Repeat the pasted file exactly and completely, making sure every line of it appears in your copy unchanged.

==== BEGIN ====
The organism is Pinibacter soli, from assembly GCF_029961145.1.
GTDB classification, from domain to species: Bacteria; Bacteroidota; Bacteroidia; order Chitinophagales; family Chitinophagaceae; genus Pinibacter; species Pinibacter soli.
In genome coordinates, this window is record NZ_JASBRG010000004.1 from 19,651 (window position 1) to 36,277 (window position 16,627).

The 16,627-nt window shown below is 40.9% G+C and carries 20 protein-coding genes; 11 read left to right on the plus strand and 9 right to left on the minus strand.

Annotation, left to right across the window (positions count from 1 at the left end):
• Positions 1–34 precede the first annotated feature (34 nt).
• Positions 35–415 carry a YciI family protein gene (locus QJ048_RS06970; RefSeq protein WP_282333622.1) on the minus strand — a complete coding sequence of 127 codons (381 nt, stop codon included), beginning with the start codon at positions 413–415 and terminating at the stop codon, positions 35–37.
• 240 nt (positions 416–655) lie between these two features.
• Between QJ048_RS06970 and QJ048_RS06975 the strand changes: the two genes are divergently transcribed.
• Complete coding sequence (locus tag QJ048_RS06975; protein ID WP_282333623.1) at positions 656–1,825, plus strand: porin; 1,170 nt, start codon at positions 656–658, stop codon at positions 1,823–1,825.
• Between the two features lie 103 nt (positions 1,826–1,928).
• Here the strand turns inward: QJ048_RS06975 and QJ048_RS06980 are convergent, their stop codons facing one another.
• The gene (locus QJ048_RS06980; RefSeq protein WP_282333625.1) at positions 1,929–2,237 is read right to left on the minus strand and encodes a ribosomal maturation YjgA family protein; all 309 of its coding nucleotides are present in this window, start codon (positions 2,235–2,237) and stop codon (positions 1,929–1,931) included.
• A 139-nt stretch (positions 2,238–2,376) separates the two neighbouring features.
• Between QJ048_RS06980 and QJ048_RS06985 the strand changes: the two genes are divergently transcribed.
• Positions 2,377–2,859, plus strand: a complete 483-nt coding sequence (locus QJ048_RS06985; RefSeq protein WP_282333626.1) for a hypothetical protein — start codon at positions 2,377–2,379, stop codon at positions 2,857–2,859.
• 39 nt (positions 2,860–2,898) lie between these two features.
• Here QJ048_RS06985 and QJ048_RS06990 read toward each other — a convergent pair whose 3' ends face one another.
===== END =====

The organism is Pinibacter soli, from assembly GCF_029961145.1.
GTDB classification, from domain to species: Bacteria; Bacteroidota; Bacteroidia; order Chitinophagales; family Chitinophagaceae; genus Pinibacter; species Pinibacter soli.
In genome coordinates, this window is record NZ_JASBRG010000004.1 from 19,651 (window position 1) to 36,277 (window position 16,627).

The 16,627-nt window shown below is 40.9% G+C and carries 20 protein-coding genes; 11 read left to right on the plus strand and 9 right to left on the minus strand.

Annotation, left to right across the window (positions count from 1 at the left end):
• Positions 1–34 precede the first annotated feature (34 nt).
• Positions 35–415 carry a YciI family protein gene (locus QJ048_RS06970; RefSeq protein WP_282333622.1) on the minus strand — a complete coding sequence of 127 codons (381 nt, stop codon included), beginning with the start codon at positions 413–415 and terminating at the stop codon, positions 35–37.
• 240 nt (positions 416–655) lie between these two features.
• Between QJ048_RS06970 and QJ048_RS06975 the strand changes: the two genes are divergently transcribed.
• Complete coding sequence (locus tag QJ048_RS06975; protein ID WP_282333623.1) at positions 656–1,825, plus strand: porin; 1,170 nt, start codon at positions 656–658, stop codon at positions 1,823–1,825.
• Between the two features lie 103 nt (positions 1,826–1,928).
• Here the strand turns inward: QJ048_RS06975 and QJ048_RS06980 are convergent, their stop codons facing one another.
• The gene (locus QJ048_RS06980; RefSeq protein WP_282333625.1) at positions 1,929–2,237 is read right to left on the minus strand and encodes a ribosomal maturation YjgA family protein; all 309 of its coding nucleotides are present in this window, start codon (positions 2,235–2,237) and stop codon (positions 1,929–1,931) included.
• A 139-nt stretch (positions 2,238–2,376) separates the two neighbouring features.
• Between QJ048_RS06980 and QJ048_RS06985 the strand changes: the two genes are divergently transcribed.
• Positions 2,377–2,859, plus strand: a complete 483-nt coding sequence (locus QJ048_RS06985; RefSeq protein WP_282333626.1) for a hypothetical protein — start codon at positions 2,377–2,379, stop codon at positions 2,857–2,859.
• 39 nt (positions 2,860–2,898) lie between these two features.
• Here QJ048_RS06985 and QJ048_RS06990 read toward each other — a convergent pair whose 3' ends face one another.